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Water issues boil over during community meeting
water meeting 1
During a community meeting hosted by the Stanislaus Water Advisory Committee on Wednesday, Stanislaus County Supervisor Vito Chiesa and staff provided information on County actions and strategies pertaining to the existing multi-year drought.

The frustration shared by area residents and Stanislaus County staff was as evident as the ongoing drought on Wednesday during a community meeting hosted by the Stanislaus Water Advisory Committee in Denair.

“We’re not making any new water here and I want you to know that right off the get-go, but I want you to know what the County is doing for you,” said Supervisor Vito Chiesa to audience members.

During the meeting, Water Resources Program Manager Walt Ward addressed concerns held throughout the region, including land conversion, well interference, sustainability, and most prominently the existing multi-year drought.

“This four year drought is a drought of record,” said Ward, who noted that the snowpack during the previous drought record was at 25 percent and that the snowpack this year was at 5 percent. “We have to learn and we have to come out of this better than how we were coming in.”

“El Niño conditions do not guarantee that we are going to get rain, and more importantly that we are going to get snow,” continued Ward. “We are a snow-driven system, not a rainfall-driven. We need snowpack.”

Ward also talked about the County’s priority activities, including revising a groundwater ordinance to address sustainable groundwater extraction, focusing on groundwater database and well mapping, and complying with the Sustainable Groundwater Management Act.

“SGMA is hinging on this idea of sustainability and it gives local public agencies very broad authority to create Groundwater Sustainable Agencies, which will be responsible for putting together groundwater sustainability plans,” said Ward.

Powers held by GSAs regarding groundwater management include a 50-year planning horizon and 20-year implementation period, which includes five year reviews and updates, as well as investigating and determining the sustainable yield of a groundwater basin, collecting pertinent groundwater monitoring information, limiting groundwater extraction, imposing fees for groundwater management, and enforcing the terms of the groundwater sustainability plan.

“Everybody has got to work together,” said Ward, “because if we don’t achieve sustainability, the state will intervene.”

The state has the ability to step in if a basin is not being properly administered, which can be demonstrated by a number of factors, including no local agency willing to serve as a GSA or failing to implement the groundwater sustainability plan.

“Everyone in the Turlock basin will have to come together to come up with a groundwater sustainability plan and move forward,” said Chiesa. “This is going to be very difficult no matter how you slice it.”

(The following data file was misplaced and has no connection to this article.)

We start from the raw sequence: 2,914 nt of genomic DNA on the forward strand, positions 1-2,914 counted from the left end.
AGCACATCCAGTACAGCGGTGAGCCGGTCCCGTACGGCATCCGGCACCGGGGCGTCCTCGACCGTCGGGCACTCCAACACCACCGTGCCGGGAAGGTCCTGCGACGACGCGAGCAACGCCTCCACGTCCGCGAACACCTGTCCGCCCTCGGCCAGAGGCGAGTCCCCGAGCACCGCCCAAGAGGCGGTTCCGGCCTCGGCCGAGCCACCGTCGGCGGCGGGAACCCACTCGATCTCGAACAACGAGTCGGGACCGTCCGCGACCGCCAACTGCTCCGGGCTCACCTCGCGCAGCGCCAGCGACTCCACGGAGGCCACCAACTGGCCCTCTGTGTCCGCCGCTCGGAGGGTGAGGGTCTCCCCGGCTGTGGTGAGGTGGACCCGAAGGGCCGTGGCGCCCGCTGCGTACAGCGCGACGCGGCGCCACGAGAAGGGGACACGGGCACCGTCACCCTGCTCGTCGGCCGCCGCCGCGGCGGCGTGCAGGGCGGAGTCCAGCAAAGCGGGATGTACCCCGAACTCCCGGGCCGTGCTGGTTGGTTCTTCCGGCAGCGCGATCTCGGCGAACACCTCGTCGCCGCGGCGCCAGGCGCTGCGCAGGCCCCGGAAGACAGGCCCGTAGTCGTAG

Stanislaus County Assistant Executive Officer Keith Boggs provided information regarding the Emergency Domestic Well Recovery Loan Program, which was approved in August to provide assistance to county residents with dry well issues.

 “This is for folks in the community who cannot afford it,” said Boggs. “They don’t have the average $16,000 it takes to drill a new well, it may as well be $1 million dollars.”

This program focuses primarily on the elderly, and it is for fixed-income residents and those who are 175 percent below the median household income for Stanislaus County, which is approximately $94,400.

Stanislaus County Fire Warden and Assistant Director of Emergency Services Dale Skiles also provided residents with information pertaining to the Temporary Water Assistance Program, which resulted from a partnership between the County and Self-Help Enterprises that was approved in July. 

Through this program, Stanislaus County residents with dry wells can receive regular water deliveries while they wait for a newer or deeper well to be completed. Program costs will be funded through the California Disaster Assistance Act, which authorizes the Director of the California Governor’s Office of Emergency Services to provide funds to support essential community services and relief efforts.

“To be eligible all you have to have is a dry well, and you have to be a property owner, that’s it,” said Skiles.

Other speakers on Wednesday evening included Wayne Zipser, Stanislaus County Farm Bureau Executive Director and leader of the Stanislaus County Water Advisory Committee, Planning and Community Development Director Angela Freitas, who spoke about agricultural policies and zoning issues, and Turlock Irrigation District Board of Director Michael Frantz.

Frantz spoke about the State Water Resources Control Board’s unprecedented proposal to reallocate the water rights of the region in order to significantly increase the number of unimpaired flows on the Stanislaus, Tuolumne and Merced rivers to help fish.

“If this proposal goes through as proposed, I suspect that the 65 wells that Chief Skiles is referring to is just a canary in a coal mine,” said Frantz. “They are an indicator of what could and would come to this region if it goes through.”